Booking a Japanese tour for an overseas musician is a difficult job and a task that I would never let myself get sucked into unless it was something I was strongly invested in it myself. In the case of N’toko, the Slovenian rapper and all-round underground/alternative partymaker, I’ve been releasing his English language material and hooking him up with shows in Japan for a few years now. When it came to the release of his latest album Mind Business, I was adamant that there be a Japan tour to support it.
The main reason for this is that record shops in Japan never seem to know where to file him, and without money and scene recognition supporting him, no one’s ever going to buy his CDs simply on the off-chance that they might like it. His fanbase in Japan was always going to be something we needed to build from the ground up.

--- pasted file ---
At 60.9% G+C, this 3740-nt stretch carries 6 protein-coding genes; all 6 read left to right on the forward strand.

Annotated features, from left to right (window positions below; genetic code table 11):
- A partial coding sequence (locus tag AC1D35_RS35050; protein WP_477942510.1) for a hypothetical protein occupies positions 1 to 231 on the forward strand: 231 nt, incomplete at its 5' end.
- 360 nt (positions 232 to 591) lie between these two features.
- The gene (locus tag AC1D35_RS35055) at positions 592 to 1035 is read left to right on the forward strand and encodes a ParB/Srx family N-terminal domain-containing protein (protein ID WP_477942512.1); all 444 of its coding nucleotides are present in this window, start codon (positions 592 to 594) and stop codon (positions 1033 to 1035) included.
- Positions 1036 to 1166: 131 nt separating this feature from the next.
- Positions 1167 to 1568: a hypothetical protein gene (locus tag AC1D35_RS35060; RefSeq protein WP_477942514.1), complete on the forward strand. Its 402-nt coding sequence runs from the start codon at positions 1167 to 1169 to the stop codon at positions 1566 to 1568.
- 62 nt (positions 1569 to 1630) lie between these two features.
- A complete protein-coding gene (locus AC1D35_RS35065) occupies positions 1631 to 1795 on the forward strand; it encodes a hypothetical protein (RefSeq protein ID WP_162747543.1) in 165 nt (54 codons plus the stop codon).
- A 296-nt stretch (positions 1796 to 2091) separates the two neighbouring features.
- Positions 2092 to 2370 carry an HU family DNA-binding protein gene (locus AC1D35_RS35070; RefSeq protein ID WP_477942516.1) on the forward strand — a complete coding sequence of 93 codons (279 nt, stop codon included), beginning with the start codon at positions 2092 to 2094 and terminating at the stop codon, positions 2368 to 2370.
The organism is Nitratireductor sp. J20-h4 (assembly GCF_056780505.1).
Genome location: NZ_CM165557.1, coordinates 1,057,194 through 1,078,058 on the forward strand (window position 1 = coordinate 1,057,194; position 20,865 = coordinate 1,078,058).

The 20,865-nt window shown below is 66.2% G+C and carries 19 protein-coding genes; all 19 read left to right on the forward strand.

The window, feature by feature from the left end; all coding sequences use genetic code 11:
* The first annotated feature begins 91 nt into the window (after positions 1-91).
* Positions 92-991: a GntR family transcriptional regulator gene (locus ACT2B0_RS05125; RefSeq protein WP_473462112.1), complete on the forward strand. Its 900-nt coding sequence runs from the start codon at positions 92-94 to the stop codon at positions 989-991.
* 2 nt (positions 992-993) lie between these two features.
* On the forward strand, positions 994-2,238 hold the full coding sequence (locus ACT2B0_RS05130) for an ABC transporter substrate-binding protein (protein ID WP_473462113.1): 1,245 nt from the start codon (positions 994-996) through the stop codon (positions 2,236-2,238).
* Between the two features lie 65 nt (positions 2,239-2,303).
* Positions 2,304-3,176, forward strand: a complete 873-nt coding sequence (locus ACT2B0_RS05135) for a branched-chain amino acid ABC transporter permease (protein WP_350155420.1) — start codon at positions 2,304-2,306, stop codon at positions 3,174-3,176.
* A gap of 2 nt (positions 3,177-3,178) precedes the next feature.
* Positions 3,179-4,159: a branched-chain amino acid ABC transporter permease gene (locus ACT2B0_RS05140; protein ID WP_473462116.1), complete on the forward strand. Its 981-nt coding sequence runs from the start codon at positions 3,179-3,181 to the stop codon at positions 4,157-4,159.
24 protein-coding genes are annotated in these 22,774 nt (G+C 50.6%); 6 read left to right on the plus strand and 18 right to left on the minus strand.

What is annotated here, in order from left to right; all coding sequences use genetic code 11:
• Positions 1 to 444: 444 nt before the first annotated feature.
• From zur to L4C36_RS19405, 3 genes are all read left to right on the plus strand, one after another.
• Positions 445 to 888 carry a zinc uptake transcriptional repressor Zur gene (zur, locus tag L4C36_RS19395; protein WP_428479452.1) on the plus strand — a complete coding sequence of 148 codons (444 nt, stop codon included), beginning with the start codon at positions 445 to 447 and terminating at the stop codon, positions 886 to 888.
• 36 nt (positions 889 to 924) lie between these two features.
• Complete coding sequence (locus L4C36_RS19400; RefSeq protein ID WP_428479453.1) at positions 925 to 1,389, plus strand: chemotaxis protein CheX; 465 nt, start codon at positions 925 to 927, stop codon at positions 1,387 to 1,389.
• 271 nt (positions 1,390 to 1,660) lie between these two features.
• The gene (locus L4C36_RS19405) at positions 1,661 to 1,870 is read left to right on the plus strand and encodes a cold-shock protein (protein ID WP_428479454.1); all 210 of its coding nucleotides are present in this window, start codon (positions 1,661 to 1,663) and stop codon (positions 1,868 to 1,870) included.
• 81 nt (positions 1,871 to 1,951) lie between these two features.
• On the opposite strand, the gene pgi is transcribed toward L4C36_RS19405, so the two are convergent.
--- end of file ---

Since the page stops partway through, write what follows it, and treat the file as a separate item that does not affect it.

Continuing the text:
There are advantages to though. As a solo artist whose gear all fits inside one travel case, it’s easy to get him from place to place, and his travel and hotel expenses are minimal. Not only that, but as an artist who while he’s an extraordinarily talented performer with bags of amazing music, he’s also a bit of a blank slate as far as the japanese music scene is concerned: they just don’t know what to expect of him. In short, cheap and crude as it is to put it like this, he’s an easy person to experiment with, and while I’ve booked piecemeal tours for him before, this short, compact tour was the first chance we’d had to test the results of the foundation work we’d done over the past few years. It was a test not just for him but for me, since most of the shows had been booked largely off my word and my reputation, so I made a point of accompanying him on all dates, many of which I took part in as a DJ.